Poczatek... you say a transition from LEED -> code like that would be a bad thing? That's the point - market transformation. I see LEED as getting us to common grounds regarding metrics... It's still nearly impossible to get detailed recycled content info from many manufacturers, but every day I see better reporting. I think it's important that LEED becomes a standard by which we're measuring performance along common lines. In 5-10 years we may no longer need third party certification, but right now it's helping to transform an industry that previously never gave two shits (with notable exceptions) about where their materials came from or whether we wasted millions of gallons of water every year. I'm sure your efforts to reach your "aesthetic goals" are making the world a better place, but I'll be damed if you can convince me that that's what we should be aspiring to as a profession.

Renewable
Jun 30, 08 8:32 pm

RealLifer....
LEED-like guidelines absorbed into Local Buildings codes would be a good thing - a great thing, and the ultimate goal - it SHOULD have happened already. Therefore, that possibility precludes me from spending another dime attempting again, success at a test that will give me accreditation for efficacy in future building code. I am not discrediting anyone or LEED, while I agree it may have seemed so, but I say lets defer the froth I'm seeing for the sake of a title. Peace sells, Green sells.....Benevolence should not have a price tag, and for many it does in the form of LEED certification. Make it a rule, not a marketing ploy in a slumping market. Many of the "green" buildings are inherently not green at all, as the most environmentally conscious thing to do would be to not build them at all.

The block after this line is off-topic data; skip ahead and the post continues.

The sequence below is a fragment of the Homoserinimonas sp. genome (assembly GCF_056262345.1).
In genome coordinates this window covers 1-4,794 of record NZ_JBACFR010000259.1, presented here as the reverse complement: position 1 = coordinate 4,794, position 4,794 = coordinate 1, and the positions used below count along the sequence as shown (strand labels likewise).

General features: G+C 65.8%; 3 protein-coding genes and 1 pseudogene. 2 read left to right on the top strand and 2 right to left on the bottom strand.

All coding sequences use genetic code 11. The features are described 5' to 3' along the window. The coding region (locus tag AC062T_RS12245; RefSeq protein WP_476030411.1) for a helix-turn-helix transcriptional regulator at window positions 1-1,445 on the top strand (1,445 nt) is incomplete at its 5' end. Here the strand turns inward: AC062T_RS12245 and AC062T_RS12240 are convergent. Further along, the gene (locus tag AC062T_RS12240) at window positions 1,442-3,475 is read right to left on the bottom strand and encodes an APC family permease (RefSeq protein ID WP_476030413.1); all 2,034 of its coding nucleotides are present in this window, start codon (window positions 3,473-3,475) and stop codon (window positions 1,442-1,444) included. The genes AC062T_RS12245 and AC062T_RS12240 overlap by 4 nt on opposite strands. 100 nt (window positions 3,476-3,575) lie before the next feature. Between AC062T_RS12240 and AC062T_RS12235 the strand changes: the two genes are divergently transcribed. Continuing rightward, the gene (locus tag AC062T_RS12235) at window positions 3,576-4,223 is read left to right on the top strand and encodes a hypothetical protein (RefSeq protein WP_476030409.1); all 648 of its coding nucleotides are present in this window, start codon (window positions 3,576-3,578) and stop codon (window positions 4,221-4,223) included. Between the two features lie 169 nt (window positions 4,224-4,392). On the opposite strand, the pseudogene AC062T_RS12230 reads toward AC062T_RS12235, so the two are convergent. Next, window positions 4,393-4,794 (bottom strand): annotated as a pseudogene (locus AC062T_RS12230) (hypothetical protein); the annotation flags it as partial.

FRaC
Apr 13, 09 2:48 pm

regarding the initial post, this would count toward Materials and Resources credits 2.1 and 2.2 (construction waste management - divert 50% and 75% from disposal).

within MR credit 1, approach and implementation, it states 'Projects that are incorporating existing buildings but do not meet the requirements for MR Credit 1 may apply the reused portions of the existing buildings toward the achievement of MR Credit 2, Construction Waste Management. To do so, project teams will be required to determine an approximate weight for existing building elements.'

it shouldn't be too hard to meet the 75% requirement when you count the existing building and recycle additional non-hazardous construction and demolition debris.

i apologize for writing the leed is a 'f*cking joke'. i was wrong.

T D
Apr 13, 09 3:33 pm

FRaC's analysis is correct.

I wholeheartedly agree that LEED has its problems, but when someone asks a question, you all should know what you're talking about before you go on bashing LEED. In this case the answer was rather straightforward, which makes it clear that many of you were only interested in pursuing your personal agendas in criticizing LEED without having a working knowlege of the system.